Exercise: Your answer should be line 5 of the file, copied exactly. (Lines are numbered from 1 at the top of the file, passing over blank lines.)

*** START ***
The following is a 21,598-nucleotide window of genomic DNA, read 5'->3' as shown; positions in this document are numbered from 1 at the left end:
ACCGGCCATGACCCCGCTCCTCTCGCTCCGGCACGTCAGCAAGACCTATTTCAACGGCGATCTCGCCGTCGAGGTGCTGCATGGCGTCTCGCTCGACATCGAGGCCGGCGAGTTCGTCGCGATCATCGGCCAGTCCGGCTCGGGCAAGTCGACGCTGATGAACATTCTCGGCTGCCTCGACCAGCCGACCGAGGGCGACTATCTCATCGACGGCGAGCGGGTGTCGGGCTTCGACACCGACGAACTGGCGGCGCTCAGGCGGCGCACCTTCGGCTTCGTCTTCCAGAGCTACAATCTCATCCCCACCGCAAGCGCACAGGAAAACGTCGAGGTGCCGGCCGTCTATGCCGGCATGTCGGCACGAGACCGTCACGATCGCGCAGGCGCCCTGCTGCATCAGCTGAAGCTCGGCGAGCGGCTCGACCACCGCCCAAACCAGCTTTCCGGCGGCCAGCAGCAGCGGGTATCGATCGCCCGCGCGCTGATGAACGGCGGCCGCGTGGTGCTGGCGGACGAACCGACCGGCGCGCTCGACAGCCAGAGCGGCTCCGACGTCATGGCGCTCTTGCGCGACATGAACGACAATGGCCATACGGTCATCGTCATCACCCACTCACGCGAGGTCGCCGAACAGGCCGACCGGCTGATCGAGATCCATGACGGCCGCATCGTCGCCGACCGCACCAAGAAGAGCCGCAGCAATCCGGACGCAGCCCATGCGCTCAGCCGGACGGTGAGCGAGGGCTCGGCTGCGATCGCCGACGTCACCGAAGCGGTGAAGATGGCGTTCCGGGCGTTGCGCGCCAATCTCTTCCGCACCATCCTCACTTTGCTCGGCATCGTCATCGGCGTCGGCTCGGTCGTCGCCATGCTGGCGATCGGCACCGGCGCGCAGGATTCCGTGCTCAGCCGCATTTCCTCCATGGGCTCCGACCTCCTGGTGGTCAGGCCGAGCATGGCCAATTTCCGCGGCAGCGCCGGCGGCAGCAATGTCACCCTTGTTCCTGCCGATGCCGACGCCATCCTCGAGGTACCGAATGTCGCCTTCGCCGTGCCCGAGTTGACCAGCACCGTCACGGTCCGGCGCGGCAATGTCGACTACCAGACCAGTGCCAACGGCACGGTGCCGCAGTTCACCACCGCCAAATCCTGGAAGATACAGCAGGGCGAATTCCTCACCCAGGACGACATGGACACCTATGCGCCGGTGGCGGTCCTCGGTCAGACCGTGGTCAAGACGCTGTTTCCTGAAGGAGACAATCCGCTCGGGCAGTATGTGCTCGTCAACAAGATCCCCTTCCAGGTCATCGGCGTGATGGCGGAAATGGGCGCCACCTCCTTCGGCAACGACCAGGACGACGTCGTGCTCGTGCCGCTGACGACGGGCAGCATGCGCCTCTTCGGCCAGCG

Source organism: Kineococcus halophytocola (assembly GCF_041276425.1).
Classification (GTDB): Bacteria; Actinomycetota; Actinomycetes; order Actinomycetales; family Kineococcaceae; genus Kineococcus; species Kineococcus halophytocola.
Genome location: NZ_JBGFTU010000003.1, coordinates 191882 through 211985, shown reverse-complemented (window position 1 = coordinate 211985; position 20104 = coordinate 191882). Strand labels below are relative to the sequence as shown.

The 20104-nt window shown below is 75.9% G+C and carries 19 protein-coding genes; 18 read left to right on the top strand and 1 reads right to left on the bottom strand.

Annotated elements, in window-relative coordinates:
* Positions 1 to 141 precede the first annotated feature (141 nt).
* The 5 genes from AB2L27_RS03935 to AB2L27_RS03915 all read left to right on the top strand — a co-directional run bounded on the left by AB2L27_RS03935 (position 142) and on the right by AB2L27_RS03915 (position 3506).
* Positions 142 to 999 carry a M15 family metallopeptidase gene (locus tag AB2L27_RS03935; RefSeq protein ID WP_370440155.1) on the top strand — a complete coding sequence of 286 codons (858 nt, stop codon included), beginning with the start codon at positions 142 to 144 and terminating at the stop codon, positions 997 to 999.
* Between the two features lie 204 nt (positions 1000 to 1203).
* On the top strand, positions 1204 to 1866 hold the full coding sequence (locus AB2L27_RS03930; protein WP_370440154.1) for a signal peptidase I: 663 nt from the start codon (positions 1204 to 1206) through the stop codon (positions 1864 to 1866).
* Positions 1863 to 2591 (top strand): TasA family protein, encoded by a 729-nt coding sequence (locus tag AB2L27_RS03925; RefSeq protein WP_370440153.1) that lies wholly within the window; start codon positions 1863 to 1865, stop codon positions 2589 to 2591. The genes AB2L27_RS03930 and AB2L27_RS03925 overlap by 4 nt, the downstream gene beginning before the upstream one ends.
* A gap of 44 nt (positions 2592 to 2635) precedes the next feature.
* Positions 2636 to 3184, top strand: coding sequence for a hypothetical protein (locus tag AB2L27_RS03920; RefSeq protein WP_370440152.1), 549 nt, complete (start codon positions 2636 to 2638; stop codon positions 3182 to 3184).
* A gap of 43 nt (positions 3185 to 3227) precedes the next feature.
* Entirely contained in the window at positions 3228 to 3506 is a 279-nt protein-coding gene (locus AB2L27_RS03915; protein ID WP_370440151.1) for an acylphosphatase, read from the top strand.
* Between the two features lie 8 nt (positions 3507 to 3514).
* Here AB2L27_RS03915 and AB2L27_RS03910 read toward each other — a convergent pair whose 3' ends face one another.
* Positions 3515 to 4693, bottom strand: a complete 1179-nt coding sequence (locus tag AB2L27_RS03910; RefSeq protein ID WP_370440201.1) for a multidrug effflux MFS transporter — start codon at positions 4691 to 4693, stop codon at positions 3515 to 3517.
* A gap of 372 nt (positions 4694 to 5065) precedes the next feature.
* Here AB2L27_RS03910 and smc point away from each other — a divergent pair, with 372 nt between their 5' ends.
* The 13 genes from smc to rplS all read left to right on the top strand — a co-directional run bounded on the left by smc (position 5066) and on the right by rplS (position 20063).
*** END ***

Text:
Genome location: NZ_JBGFTU010000003.1, coordinates 191882 through 211985, shown reverse-complemented (window position 1 = coordinate 211985; position 20104 = coordinate 191882). Strand labels below are relative to the sequence as shown.